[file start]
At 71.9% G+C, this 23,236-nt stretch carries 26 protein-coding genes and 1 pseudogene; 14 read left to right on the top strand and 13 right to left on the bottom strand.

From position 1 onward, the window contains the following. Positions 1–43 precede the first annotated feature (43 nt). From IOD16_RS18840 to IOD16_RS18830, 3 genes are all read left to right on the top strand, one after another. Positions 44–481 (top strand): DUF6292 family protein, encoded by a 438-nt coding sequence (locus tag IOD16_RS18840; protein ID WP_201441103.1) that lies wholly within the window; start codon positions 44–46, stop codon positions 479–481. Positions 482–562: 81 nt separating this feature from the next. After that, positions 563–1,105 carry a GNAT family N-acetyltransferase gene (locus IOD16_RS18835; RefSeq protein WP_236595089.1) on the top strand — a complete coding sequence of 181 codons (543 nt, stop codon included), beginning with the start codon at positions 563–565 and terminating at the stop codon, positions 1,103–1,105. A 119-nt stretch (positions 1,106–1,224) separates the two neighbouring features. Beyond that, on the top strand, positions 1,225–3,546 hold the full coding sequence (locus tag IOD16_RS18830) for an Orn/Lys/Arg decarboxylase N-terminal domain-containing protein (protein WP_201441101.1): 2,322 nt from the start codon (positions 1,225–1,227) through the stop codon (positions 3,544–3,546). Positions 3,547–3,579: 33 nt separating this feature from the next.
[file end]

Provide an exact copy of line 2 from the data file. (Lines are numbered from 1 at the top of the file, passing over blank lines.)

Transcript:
From position 1 onward, the window contains the following. Positions 1–43 precede the first annotated feature (43 nt). From IOD16_RS18840 to IOD16_RS18830, 3 genes are all read left to right on the top strand, one after another. Positions 44–481 (top strand): DUF6292 family protein, encoded by a 438-nt coding sequence (locus tag IOD16_RS18840; protein ID WP_201441103.1) that lies wholly within the window; start codon positions 44–46, stop codon positions 479–481. Positions 482–562: 81 nt separating this feature from the next. After that, positions 563–1,105 carry a GNAT family N-acetyltransferase gene (locus IOD16_RS18835; RefSeq protein WP_236595089.1) on the top strand — a complete coding sequence of 181 codons (543 nt, stop codon included), beginning with the start codon at positions 563–565 and terminating at the stop codon, positions 1,103–1,105. A 119-nt stretch (positions 1,106–1,224) separates the two neighbouring features. Beyond that, on the top strand, positions 1,225–3,546 hold the full coding sequence (locus tag IOD16_RS18830) for an Orn/Lys/Arg decarboxylase N-terminal domain-containing protein (protein WP_201441101.1): 2,322 nt from the start codon (positions 1,225–1,227) through the stop codon (positions 3,544–3,546). Positions 3,547–3,579: 33 nt separating this feature from the next.